• Regular grooming - helps maintain a clean and healthy coat. Additionally, it allows you to check for any bumps, lumps, or abnormalities that may indicate a potential issue with the spine.
  • Dental care - good oral health is linked to overall well-being. Dental problems can contribute to systemic issues, so ensure regular dental check-ups and practise good dental hygiene at home.
  • Environment - make adjustments to your home environment to reduce the risk of falls or injuries. Provide ramps or steps for dogs to access elevated surfaces and secure slippery floors to prevent accidental slips (or get some non-slip socks for your dog)
"Teddy was diagnosed with IVDD Stage 3 years ago. Despite his operation he never managed to walk again and is paralysed"

"Teddy was diagnosed with IVDD Stage 3 years ago. Despite his operation he never managed to walk again and is paralysed"

But he's the happiest boy and is super fast on his wheels! 

dog wheelchair

Treatment options: how can I help my dog?

Treatment of your dog’s back or spinal injury depends on what condition they’re suffering from.  Generally, treatment involves a combination of restricting exercise, hydrotherapy and physiotherapy, massage therapy, anti-inflammatories, muscle relaxants, painkillers, and weight management. 

There’s a strong link between osteoarthritis and obesity. Extra weight means added stress that pulls downward on the spine.  Adipose tissue (fat) also secretes hormones that increase inflammation in the joints and elsewhere in the body. Because osteoarthritis isn’t a disease that can be cured, it’s better to prevent its occurrence by introducing healthy eating and exercise at an early age. 

You should also deal with trauma - hard falls, etc, - quickly to minimise any lasting damage to your dog’s body. Giving a joint supplement (even from a young age) if you know that your dog has had any sort of spinal or back injury is very helpful too.

Some dogs will require surgery, particularly in cases of spondylosis and IVDD.

Whether your dog needs surgery for their back or spinal problem or not, a back brace can give your dog firm support along their spine, giving them full security and reducing pain caused by the pinching of back nerves. 

Although not a silver bullet, back braces have emerged as a valuable tool in aiding dogs with back issues, providing support and stability to their spine. 

Back braces designed for dogs are orthopaedic devices that support the spine and surrounding muscles. 

They’re typically made of lightweight, breathable materials that are comfortable for the dog to wear. These braces are designed to stabilise the back, reduce pressure on the spine and limit movement in certain directions that may exacerbate the condition. 

They offer a non-invasive and effective means of improving quality of life. When used in conjunction with veterinary care and other treatment modalities, these braces provide valuable support, pain relief, and mobility enhancement.

It’s recommended that you consult with your vet to determine the most suitable approach for addressing your dog’s specific back issues and to explore the potential benefits of incorporating a back brace into their care routine.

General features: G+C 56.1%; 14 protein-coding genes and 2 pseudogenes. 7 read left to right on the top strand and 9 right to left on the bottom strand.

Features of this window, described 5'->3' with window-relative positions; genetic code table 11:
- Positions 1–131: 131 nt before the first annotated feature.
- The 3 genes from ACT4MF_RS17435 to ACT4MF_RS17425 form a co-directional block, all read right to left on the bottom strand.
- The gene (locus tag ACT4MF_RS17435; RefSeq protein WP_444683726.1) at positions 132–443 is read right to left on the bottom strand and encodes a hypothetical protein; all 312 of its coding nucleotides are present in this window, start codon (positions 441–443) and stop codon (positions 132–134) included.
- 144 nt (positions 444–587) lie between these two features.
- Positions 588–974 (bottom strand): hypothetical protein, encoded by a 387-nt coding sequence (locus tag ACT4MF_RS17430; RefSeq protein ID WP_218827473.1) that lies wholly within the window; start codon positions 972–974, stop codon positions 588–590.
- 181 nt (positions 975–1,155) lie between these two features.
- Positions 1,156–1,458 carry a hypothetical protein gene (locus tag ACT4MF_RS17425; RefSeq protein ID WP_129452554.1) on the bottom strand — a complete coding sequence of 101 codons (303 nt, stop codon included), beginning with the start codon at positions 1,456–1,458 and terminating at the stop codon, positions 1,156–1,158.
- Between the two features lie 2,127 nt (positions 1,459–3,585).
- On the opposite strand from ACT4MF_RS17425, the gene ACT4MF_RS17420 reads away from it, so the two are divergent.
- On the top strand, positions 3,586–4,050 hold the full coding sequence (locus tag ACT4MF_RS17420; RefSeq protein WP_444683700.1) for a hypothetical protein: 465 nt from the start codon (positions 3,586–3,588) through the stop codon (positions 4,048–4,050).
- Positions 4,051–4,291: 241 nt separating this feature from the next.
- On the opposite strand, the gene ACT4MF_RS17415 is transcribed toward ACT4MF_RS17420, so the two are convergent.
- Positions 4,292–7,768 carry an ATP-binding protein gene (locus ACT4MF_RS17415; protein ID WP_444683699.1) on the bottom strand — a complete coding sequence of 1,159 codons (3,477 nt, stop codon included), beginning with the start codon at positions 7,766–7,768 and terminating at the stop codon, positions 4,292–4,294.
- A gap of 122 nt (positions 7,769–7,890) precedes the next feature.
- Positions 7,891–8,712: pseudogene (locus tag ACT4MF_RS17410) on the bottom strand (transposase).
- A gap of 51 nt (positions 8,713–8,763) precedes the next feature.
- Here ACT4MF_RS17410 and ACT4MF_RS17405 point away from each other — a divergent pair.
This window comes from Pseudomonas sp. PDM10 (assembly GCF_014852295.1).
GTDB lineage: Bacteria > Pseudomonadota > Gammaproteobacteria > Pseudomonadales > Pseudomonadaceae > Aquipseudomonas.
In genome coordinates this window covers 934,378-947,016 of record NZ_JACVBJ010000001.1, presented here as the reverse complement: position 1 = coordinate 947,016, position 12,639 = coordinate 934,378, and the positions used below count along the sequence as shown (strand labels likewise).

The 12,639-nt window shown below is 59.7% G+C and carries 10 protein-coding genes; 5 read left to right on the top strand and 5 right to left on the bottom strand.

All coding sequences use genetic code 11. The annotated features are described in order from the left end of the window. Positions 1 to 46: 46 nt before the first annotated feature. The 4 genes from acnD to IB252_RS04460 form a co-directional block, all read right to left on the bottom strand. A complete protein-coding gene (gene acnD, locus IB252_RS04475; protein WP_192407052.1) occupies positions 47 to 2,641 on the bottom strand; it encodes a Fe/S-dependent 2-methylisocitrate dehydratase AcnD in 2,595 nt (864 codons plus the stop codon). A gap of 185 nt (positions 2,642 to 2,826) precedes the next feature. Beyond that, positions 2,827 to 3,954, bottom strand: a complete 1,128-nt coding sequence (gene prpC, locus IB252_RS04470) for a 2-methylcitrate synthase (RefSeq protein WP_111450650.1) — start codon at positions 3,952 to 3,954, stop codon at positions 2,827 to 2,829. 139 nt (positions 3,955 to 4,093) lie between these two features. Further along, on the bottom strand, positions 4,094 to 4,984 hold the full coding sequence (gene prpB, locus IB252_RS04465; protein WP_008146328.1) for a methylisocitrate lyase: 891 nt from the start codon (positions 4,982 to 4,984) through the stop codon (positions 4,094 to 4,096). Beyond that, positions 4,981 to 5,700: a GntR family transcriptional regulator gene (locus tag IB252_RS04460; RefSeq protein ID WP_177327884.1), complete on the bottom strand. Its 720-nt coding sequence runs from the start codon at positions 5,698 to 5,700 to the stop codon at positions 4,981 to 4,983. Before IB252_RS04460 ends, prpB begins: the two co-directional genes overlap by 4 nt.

Benefits of Back Braces for Dogs:

  • Stabilisation and Support: Back braces offer crucial stabilisation to the spine, especially for dogs with conditions like IVDD. By restricting certain movements, these braces help prevent further damage to the spinal cord and promote healing.
  • Pain Management: Dogs with back issues often experience pain. Back braces provide compression and support, helping to alleviate pain and discomfort. This can improve the dog's overall well-being and encourage a more active lifestyle.
  • Post-Surgery Recovery: After spinal surgery, dogs may require additional support during the healing process. Back braces can assist in maintaining proper alignment and reduce the risk of postoperative complications.
  • Improved Mobility: Back braces can enhance a dog's mobility by providing support to weakened or injured areas. This allows dogs to move more comfortably and engage in regular activities without exacerbating their condition.
  • Prevention of Further Injury: Dogs prone to back issues can benefit from wearing back braces. These braces can in some instances, reduce the risk of re-injury and maintain the long-term health of the spine.

Sadly, in some cases, back or spinal injuries result in your dog becoming paralysed or partially paralysed. When this is the case, a dog wheelchair can be life-changing, enabling your dog to still enjoy an active life, despite reduced function of their hind legs.

What breeds and ages commonly suffer from back weakness or spinal problems?

Any age of dog can suffer a back or spinal injury, especially if this is caused by trauma or an accident. Degenerative back or spinal problems tend to develop when your dog is in middle or older age, but this varies breed to breed and dog to dog.

Statistics show that some dog breeds are prone to certain spinal conditions. For example, Boxers, German Shepherds and Airedale Terriers seem over-represented for Spondylosis. 

Acute cases of IVDD affect breeds with long bodies and short legs (chondrodystrophic), including Dachshunds, Pekingnese, Shih-Tzus, Beagles, Poodles, Basset hounds, and Corgis, Breeds vulnerable to a more gradual version of IVDD include German Shepherds, Labrador Retrievers, and Doberman Pinschers.

Help around the house

Your dog’s spine acts as a shock absorber, so when they have any sort of back injury, preventing your job from jumping or activities that cause concussion on their spine is incredibly important.

So stopping them from jumping up, going up and down stairs, on and off furniture (such as sofas or beds) is vital. Although sometimes this is easier said than done! If you struggle to prevent your dog from jumping etc, you can try and mitigate this by putting in little stepping stones, so the impact on their spine is less.

If you have slippery floors, anti-slip socks or boots can help your dog get traction with their back legs, especially if they have some muscle wastage in their hindquarters. Similarly, putting down carpets on any slippery floors can be just as good.

Ramps can be very helpful.

As previously mentioned, a comfortable orthopaedic bed is also highly recommended.

A body harness might be a helpful support, if your dog needs assistance getting up and going outside to do their business or going for short walks.


The prognosis for spinal conditions varies according to the specific condition, how easy it is to treat, and whether or not surgery and a long recuperation period is needed.

Whether or not your dog needs surgery, ensure there’s a peaceful and calm environment for them to heal. There should be food and water available. 

You should help your dog with everyday activities, such as toileting and getting up and down stairs.

Your vet will advise you on medications, diet, and exercise that will help your dog and help with their recovery.

Dogs with Back Weakness & Spinal Problems - Causes, Prevention and How to Help

Read More about Back Injuries